A Mother’s Oral Health

Congratulations you are pregnant! Now what to do? You are bombarded with the what, when, how to from your the doctors, your mother, your friends and even strangers. But one thing you should not forget is your ORAL HEALTH.

Taking care of your teeth and gums have many benefits for you and your baby. A mother’s mouth carries bacteria and can get into the blood system of mother and baby. Things to look out for are increased bleeding, swelling in gums, and caries. Gum disease has been associated with preterm delivery due to the increased levels of inflammatory factors in the blood system. With great oral hygiene and getting a regular dental cleaning you can decrease this inflammation and prevent it from passing into the baby’s blood system.

Another advantage is you can decrease the chances of giving your child the bacteria that causes cavities by “vertical transmission”. It’s been shown that the primary caregiver who has a lot of dental decay will have a child with the same carious experience. Do not share saliva with your child by avoiding sharing utensils or foods with your child.
Unfortunately there are obstacles with taking care of your teeth. One of them being is that a lot of dentists would send a pregnant woman away. The truth is you can go to the dentist any time during your pregnancy. I would especially recommend it if you are in pain or have an infection. Do not delay any necessary dental treatment. The best time is in the second trimester where the risk of miscarriages is low. Get your teeth cleaning and any dental treatment you need. It can get harder in the third trimester to sit comfortably and long periods of time to complete a treatment. Not everyone is the same but I would need to go to the ladies room every 15min.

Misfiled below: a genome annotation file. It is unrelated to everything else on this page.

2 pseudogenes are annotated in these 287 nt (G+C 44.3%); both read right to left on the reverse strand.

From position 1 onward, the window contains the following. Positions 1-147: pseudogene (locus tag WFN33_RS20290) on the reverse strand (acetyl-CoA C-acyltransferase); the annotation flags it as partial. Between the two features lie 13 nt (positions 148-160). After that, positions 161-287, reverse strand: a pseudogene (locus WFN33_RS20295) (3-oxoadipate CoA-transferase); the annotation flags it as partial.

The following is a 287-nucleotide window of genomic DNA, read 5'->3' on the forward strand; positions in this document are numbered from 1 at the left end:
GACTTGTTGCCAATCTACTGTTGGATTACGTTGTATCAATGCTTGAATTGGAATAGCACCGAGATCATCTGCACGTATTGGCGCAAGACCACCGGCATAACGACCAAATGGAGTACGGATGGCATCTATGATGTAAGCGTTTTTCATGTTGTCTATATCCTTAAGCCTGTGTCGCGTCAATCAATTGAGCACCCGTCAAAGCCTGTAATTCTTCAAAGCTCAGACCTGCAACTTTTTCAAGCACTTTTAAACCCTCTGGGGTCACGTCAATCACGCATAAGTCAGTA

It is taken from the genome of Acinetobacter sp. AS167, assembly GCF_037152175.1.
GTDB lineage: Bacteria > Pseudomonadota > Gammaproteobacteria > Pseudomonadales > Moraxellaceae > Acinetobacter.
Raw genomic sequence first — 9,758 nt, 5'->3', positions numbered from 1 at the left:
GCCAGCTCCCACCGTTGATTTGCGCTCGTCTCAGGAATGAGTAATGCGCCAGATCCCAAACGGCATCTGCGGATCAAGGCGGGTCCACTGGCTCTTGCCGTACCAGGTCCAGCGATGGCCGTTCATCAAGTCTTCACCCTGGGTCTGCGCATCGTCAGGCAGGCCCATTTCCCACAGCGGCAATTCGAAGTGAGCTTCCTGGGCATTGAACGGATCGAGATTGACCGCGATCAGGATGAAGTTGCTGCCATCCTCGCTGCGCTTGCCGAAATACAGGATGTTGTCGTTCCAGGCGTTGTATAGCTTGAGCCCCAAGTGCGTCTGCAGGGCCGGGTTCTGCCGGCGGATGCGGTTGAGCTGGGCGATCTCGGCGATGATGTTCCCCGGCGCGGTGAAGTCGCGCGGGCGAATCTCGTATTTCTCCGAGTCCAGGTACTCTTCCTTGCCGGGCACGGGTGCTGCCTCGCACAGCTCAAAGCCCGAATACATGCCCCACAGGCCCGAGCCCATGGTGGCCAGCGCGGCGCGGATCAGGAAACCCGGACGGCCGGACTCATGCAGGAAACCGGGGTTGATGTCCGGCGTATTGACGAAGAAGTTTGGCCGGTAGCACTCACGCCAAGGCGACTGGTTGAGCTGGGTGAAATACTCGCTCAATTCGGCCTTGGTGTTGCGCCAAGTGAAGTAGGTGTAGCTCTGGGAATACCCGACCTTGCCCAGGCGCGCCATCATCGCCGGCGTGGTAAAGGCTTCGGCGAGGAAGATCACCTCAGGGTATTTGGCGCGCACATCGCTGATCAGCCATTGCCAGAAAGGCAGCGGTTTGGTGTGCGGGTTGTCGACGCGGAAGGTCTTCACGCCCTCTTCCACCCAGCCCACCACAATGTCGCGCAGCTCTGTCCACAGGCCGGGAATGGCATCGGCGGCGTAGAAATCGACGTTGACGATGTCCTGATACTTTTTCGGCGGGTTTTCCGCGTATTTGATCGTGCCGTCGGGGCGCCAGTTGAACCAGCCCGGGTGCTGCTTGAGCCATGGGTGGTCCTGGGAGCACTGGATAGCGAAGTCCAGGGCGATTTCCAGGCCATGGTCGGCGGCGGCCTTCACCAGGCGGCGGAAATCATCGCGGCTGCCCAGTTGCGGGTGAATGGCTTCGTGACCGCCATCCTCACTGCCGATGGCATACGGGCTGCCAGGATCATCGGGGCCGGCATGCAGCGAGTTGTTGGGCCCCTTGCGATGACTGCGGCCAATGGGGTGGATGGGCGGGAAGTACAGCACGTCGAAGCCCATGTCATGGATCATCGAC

Below is a list of how to take care of your mouth. You can get more tips by linking to this website. http://mchoralhealth.org/PDFs/OralHealthPregnancyHandout.pdf

1. Brushing teeth twice daily with fluoridated toothpaste, especially before bedtime, and flossing daily.
2. Taking prenatal vitamins
3. Chewing xylitol-containing gum or other xylitol-containing products, four to five times a day, after eating.
4. Watch your cravings. Limiting foods and drinks containing fermentable carbohydrates—sugars (including fruit sugars), cookies, crackers, chips—to mealtimes only. The sugars and acid can break down your enamel.
5. If you have been experiencing frequent nausea and vomiting you can eat small amounts of nutritious yet noncariogenic foods—snacks rich in protein, such as cheese—throughout the day. Using a teaspoon of baking soda (sodium bicarbonate) in a cup of water to rinse and spit after vomiting, avoiding tooth brushing directly after vomiting as the effect of erosion can be exacerbated by brushing an already demineralized tooth surface. Use a fluoride-containing mouth rinse immediately before bedtime to help remineralize teeth.

As a mother you need to take care of yourself otherwise you will not be able to take care of your child.